Daszak says the study has immediate uses. The worlds public-health resources are misallocated, he said. Most are focused on richer countries that can afford surveillance, but most of the hotspots are in developing countries. If you look at the high-impact diseases of the future, were missing the point. Team members say nations must share more technology and resources in hotspots to reduce risk. We need to start finding pathogens before they emerge, said Daszak.


'/>"/>

Contact: Kevin Krajick
kkrajick@ei.columbia.edu
212-854-9729
The Earth Institute at Columbia University
Source:Eurekalert  

Related medicine news :

1. Scientists shed light on long-distance signaling in developing neurons
2. Scientists explore consciousness
3. Scientists using laser light to detect potential diseases via breath samples, says new study
4. Scientists move towards stem cell therapy trials to mend shattered bones
5. U-M scientists develop tool to probe role of oxidative stress in aging, disease
6. Scientists Show Stem Cells Dont Cause Cancer
7. Microbial cheaters help scientists ID social genes
8. Scientists solve structure of gene regulator that plays key role in cancer
9. VEGF Neutralization Can Damage Brain Vessels, Say Schepens Eye Research Institute Scientists
10. VEGF neutralization can damage brain vessels, say Schepens Eye Research Institute scientists
11. Precious Time - Scientists discover how long heart failure patients can expect to live
Post Your Comments:
*Name:
*Comment:
*Email:
Related Image:
Scientists make first map of emerging-disease hotpsots
(Date:1/22/2017)... Aliso Viejo, California (PRWEB) , ... January 22, 2017 , ... ... in Photo Cloud to create a beautiful 3D slideshow with complete ease," said Christina ... from the Generators browser to place in the FCPX timeline. Presets include ...
(Date:1/21/2017)... ... ... perfect set of tools for video editors that want to create the illusion of rack ... of Pixel Film Studios. , Video editors using ProDOF can add realistic depth of ... from one area into the next. ProDOF comes with 0.5 second, 1.0 second, 1.5 ...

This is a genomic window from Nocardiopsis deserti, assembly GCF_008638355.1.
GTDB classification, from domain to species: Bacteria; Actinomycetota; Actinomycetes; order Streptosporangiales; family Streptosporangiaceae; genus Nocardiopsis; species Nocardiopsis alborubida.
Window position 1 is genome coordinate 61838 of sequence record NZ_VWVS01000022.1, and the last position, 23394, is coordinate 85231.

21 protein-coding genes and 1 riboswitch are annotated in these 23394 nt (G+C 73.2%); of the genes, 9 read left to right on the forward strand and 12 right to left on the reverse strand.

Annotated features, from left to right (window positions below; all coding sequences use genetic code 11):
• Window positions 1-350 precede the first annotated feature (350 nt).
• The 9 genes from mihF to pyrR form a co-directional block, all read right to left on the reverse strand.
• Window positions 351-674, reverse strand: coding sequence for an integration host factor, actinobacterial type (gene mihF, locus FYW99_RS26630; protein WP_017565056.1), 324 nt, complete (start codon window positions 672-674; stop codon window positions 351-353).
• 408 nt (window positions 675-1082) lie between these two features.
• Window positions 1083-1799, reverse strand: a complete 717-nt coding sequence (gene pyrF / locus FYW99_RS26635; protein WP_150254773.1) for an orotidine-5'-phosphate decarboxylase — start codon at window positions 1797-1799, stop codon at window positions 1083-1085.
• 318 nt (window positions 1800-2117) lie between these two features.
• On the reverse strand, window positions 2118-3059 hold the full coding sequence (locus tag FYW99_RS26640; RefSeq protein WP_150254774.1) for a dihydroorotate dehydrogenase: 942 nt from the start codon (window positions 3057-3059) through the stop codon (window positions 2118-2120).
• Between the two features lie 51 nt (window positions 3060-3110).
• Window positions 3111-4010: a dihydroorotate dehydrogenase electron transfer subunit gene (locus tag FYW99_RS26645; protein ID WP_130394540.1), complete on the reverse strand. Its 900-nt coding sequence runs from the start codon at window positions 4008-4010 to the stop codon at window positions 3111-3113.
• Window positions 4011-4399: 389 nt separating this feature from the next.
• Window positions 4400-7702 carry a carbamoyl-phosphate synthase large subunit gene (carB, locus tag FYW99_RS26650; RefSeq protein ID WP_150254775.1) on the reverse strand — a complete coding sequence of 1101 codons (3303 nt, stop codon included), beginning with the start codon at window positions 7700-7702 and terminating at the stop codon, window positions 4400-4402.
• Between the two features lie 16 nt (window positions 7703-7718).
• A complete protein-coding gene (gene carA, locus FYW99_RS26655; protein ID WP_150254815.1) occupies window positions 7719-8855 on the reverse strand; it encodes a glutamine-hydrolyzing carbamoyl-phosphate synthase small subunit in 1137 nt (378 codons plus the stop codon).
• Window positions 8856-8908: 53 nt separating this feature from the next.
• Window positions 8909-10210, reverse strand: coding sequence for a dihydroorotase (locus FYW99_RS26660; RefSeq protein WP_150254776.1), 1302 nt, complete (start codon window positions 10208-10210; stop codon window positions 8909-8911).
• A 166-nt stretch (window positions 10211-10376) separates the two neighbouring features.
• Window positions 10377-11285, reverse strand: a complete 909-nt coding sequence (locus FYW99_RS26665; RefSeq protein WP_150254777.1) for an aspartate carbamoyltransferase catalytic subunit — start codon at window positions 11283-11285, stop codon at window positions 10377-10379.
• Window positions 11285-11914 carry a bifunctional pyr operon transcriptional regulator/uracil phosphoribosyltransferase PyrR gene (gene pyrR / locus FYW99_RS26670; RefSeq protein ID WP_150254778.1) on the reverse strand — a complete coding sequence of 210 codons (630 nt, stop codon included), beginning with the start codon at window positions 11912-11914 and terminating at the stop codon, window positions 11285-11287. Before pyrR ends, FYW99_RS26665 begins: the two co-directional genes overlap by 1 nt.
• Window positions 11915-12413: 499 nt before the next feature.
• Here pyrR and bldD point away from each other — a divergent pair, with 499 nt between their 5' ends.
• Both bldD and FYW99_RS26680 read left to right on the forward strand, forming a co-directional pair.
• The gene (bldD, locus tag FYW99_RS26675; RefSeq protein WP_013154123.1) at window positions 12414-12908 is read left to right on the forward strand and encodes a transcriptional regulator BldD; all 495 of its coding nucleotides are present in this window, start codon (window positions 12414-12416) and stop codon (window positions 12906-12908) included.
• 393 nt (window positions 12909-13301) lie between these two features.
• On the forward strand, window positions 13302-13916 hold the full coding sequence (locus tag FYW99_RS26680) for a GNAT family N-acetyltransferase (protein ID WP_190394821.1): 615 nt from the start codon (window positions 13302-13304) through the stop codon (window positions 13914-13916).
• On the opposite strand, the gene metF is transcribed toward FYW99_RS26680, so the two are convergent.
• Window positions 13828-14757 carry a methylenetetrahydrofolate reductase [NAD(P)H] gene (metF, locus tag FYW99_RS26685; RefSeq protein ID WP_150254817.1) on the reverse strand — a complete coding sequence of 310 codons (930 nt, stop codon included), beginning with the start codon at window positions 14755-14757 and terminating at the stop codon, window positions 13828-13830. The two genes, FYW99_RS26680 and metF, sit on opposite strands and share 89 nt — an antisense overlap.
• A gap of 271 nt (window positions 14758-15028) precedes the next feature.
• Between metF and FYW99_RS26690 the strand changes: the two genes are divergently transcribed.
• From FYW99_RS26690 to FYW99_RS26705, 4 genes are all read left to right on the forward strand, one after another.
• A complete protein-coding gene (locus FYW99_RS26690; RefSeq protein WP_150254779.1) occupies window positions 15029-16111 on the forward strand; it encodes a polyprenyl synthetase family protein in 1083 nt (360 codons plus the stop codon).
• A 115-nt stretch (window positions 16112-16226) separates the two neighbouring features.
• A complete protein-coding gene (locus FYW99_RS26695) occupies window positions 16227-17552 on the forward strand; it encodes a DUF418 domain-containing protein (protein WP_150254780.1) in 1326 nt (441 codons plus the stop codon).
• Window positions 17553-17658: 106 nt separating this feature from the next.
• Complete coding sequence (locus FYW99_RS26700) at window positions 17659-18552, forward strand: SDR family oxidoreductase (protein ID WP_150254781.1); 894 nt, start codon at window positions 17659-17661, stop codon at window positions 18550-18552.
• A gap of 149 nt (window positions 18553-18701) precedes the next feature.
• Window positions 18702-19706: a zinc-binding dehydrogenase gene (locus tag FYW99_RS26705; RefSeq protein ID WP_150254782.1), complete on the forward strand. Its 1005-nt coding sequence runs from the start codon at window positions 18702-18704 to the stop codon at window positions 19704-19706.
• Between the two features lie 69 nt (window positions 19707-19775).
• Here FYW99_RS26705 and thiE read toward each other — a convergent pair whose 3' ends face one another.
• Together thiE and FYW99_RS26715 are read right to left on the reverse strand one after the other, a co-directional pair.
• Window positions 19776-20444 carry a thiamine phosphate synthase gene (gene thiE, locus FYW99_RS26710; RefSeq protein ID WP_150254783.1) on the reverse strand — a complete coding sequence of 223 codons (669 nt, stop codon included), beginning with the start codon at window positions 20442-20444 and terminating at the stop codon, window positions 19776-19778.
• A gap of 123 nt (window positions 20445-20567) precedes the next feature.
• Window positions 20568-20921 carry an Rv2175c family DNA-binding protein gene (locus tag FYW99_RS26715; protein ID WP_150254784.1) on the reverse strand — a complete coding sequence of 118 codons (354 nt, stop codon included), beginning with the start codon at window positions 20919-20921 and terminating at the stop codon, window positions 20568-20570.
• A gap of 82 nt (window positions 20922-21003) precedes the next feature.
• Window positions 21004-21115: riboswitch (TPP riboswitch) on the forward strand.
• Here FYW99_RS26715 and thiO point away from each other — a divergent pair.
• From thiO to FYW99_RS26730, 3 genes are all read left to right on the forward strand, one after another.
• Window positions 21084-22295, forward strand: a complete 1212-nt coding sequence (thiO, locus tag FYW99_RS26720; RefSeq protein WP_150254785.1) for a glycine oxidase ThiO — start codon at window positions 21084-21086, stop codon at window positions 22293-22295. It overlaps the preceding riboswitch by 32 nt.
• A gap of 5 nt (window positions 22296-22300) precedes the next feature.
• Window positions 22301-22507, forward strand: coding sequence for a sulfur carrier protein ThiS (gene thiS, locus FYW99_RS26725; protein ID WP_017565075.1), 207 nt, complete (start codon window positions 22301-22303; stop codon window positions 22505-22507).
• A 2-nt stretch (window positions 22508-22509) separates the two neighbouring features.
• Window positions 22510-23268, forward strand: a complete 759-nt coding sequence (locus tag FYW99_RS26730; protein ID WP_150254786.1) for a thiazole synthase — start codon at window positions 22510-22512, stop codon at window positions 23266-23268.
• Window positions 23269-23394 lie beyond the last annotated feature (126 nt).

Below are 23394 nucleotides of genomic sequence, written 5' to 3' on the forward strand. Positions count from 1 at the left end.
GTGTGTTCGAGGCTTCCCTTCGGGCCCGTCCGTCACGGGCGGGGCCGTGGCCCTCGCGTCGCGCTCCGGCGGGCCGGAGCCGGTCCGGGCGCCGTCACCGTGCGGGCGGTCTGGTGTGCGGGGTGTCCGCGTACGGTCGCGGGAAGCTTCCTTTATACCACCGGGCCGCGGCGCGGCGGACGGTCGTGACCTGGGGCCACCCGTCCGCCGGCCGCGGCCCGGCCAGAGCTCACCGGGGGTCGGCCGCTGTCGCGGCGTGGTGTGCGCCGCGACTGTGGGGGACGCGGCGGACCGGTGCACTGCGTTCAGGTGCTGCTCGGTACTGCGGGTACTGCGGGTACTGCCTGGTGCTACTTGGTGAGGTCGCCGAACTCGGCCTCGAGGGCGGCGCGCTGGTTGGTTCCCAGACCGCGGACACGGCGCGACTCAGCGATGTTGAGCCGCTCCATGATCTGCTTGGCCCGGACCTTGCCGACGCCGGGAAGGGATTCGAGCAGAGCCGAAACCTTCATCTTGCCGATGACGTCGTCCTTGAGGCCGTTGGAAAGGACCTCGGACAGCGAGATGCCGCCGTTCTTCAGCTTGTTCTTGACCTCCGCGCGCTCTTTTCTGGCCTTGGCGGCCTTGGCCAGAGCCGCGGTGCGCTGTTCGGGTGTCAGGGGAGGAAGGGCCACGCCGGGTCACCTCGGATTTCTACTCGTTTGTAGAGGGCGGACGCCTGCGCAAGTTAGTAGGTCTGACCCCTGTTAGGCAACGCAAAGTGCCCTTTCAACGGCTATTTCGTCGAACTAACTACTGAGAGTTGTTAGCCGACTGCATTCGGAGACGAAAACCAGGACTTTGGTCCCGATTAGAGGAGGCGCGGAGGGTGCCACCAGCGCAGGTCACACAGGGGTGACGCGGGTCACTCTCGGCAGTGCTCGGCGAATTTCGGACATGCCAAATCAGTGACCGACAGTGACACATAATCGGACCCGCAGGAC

(Date:1/21/2017)... ... January 21, 2017 , ... Northern ... has recently joined their multi-specialty medical group. The dermatology practice provides general ... , “We’re excited to add this excellent dermatology practice to our group’s medical ...
(Date:1/20/2017)... ... ... Launches New ADA Portable Motion Trek BP 300 Lift. Built for durability, this pool lift ... can be wheeled out of the way and stored when not in use. It is ... the feedback from customers into specific enhancements and created a new product that is built ...
(Date:1/20/2017)... Raton, FL (PRWEB) , ... January 20, 2017 , ... ... development, announced it attended the January ECRM trade show to continue the marketing and ... advanced vitamin C supplement, known for providing 400 percent better absorption than traditional vitamin ...
Breaking Medicine News(10 mins):
(Date:1/21/2017)... , Jan. 20, 2017  Faruqi & Faruqi, LLP, ... Inc. ("KemPharm" or the "Company") (NASDAQ: KMPH ) ... Company and certain officers and directors and underwriters of the ... seek the role of lead plaintiff. The lawsuit ... District Court for Johnson County on ...
(Date:1/20/2017)... , Jan 20, 2017 Research ... Stability Testing Market Trends, Opportunities, and Future" report to their ... This ... sizing, emerging trends, and technologies, and provides a snapshot of the ... is 2015 and forecasts are provided from 2016 to 2020. The ...
(Date:1/19/2017)... Germany Cataract Surgery Devices ... report, "Germany Cataract Surgery Devices Market Outlook to 2022", ... Devices market. The report provides value, in millions of ... within market segements - Phacoemulsification Equipment and Ophthalmic Viscoelastic ... and distribution shares data for each of these market ...
Breaking Medicine Technology: